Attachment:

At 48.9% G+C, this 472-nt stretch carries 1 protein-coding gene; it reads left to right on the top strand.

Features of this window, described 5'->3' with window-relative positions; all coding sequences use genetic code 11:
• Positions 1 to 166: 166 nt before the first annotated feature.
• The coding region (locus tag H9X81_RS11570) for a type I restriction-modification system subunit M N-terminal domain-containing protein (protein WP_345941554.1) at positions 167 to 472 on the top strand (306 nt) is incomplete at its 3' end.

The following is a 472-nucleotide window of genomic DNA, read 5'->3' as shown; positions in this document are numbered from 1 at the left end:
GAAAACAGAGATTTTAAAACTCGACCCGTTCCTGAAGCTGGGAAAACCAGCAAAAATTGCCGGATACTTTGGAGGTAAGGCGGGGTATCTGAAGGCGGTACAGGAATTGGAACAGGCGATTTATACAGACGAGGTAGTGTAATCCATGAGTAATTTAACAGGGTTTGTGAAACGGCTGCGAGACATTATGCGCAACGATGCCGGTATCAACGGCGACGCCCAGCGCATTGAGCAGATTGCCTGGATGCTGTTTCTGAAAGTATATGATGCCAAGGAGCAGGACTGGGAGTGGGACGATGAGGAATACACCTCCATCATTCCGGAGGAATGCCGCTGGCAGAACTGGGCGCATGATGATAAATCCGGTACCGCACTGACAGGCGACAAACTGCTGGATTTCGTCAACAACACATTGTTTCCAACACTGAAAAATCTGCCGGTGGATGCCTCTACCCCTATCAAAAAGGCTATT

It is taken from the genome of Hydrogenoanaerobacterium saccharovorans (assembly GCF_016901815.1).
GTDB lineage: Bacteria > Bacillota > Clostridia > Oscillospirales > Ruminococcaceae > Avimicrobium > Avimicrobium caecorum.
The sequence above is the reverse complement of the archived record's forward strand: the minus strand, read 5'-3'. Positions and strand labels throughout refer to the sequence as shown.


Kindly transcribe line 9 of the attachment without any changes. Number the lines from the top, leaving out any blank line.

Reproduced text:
The sequence above is the reverse complement of the archived record's forward strand: the minus strand, read 5'-3'. Positions and strand labels throughout refer to the sequence as shown.